I feel he might be just right for my abilities. I have lots of experience and want a horse to keep up with me.

However, the sticky point is that I want to teach lessons. Being a college student I can't afford a whole lot and this is how I'd make up my boarding bills. Volunteering at a therapeutic riding center last week, I met a mother/daughter who wanted to start lessons again, but they are beginner as would be all of my clients. For this reason I know this horse wouldn't be right. But the owner of the boarding barn I've been touch with said right off the bat w/out me asking that I can work in exchange and they'll pay me if they can use my horse in lessons. Therefore this horse might be okay; if the owner and dressage instructor want to use him, they'd have higher level students and I'd be making money back. Hopefully he'd get some good experience in as well.

What I want is a horse to love on. I want to do dressage again, hack out, and maybe some verryyyy small jumps. I felt in charge of this horse the whole time, but didn't canter as I mentioned, which is the only drawback. I know this could be worked on with a trainer, but I haven't met the dressage one yet and as always it's a question of the $$ involved.

Sorry for the uber long post! I know you guys don't know me or my needs or the horse, but if you could give me some insight and things to think about that would be great. Thanks!

It's a dangerous business, Frodo, going out of your door," he used to say. "You step into the Road, and if you don't keep your feet, there is no telling where you might be swept off to."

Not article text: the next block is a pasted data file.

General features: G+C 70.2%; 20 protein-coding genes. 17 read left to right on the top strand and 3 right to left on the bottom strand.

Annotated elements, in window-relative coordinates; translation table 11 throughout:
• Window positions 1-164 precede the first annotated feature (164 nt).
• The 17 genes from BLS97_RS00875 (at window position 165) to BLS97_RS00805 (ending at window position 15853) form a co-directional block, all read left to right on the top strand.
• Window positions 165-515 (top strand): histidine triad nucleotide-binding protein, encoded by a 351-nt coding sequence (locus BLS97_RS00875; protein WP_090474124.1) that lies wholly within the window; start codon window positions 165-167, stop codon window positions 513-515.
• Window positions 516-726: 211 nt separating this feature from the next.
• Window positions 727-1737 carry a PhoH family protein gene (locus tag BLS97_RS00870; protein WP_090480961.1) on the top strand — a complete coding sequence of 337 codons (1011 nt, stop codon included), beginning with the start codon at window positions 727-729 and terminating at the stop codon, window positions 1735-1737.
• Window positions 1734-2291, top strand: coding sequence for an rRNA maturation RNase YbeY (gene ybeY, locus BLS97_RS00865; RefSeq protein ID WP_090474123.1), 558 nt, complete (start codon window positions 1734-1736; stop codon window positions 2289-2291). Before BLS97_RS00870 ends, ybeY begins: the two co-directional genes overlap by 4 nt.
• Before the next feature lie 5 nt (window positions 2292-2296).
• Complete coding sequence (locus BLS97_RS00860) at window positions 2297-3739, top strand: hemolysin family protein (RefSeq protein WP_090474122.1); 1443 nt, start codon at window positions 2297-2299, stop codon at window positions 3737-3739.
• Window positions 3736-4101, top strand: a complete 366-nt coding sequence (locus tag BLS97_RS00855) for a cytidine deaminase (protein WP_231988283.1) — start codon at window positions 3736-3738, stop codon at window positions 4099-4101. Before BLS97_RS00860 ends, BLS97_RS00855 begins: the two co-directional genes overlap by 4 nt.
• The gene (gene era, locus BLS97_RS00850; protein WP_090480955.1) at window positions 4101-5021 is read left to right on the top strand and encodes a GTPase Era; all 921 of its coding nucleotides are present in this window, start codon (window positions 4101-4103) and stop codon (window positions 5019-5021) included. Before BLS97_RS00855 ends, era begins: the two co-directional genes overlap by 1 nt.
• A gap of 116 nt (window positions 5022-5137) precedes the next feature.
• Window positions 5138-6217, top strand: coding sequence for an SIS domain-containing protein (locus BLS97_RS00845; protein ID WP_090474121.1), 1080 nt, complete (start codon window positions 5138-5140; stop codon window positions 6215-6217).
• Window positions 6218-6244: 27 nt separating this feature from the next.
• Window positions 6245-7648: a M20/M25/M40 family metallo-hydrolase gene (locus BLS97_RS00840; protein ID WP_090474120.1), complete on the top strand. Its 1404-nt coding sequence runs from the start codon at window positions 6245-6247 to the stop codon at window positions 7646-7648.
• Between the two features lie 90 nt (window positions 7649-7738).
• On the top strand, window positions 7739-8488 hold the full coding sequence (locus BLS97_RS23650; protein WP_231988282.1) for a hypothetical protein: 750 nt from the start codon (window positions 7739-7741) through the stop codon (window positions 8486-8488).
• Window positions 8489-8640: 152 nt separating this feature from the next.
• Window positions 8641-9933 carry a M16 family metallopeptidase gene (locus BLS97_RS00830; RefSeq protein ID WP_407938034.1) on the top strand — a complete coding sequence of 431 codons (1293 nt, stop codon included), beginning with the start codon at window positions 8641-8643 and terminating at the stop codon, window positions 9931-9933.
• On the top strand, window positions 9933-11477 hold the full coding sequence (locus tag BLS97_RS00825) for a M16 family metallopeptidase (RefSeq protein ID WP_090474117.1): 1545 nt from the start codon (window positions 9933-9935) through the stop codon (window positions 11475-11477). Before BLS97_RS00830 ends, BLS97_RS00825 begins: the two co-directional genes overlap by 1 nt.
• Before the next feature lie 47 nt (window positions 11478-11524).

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post #2 of 3 Old 09-20-2010, 06:55 PM
Join Date: Apr 2009
Location: florida
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He's cute! Going from what you say about yourself in your posting, I would say this horse sounds like a good match for you. He doesn't seem like anything you couldn't handle and, as you mentioned, he hadn't been ridden in a few weeks. With an experienced horseperson to teach (reteach?) him ground manners and oil up those brakes, he'll probably make a really nice horse for you
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post #3 of 3 Old 09-21-2010, 10:36 AM
Join Date: Mar 2009
Location: State College, PA
Posts: 924
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I think he sounds like a good horse for you as well, especially since professional help will be there if you need it. Just make sure that the owner knows and is ok with you allowing you and your barn owner/trainer to teach on him. I would get everything in writing on what you can/cannot do with him and what you're responsible for, etc before you start the lease. Leases can be great ways to have a horse without the startup investment but you need to cover your assets and make sure you have everything in writing so there are no problems.
NittanyEquestrian is offline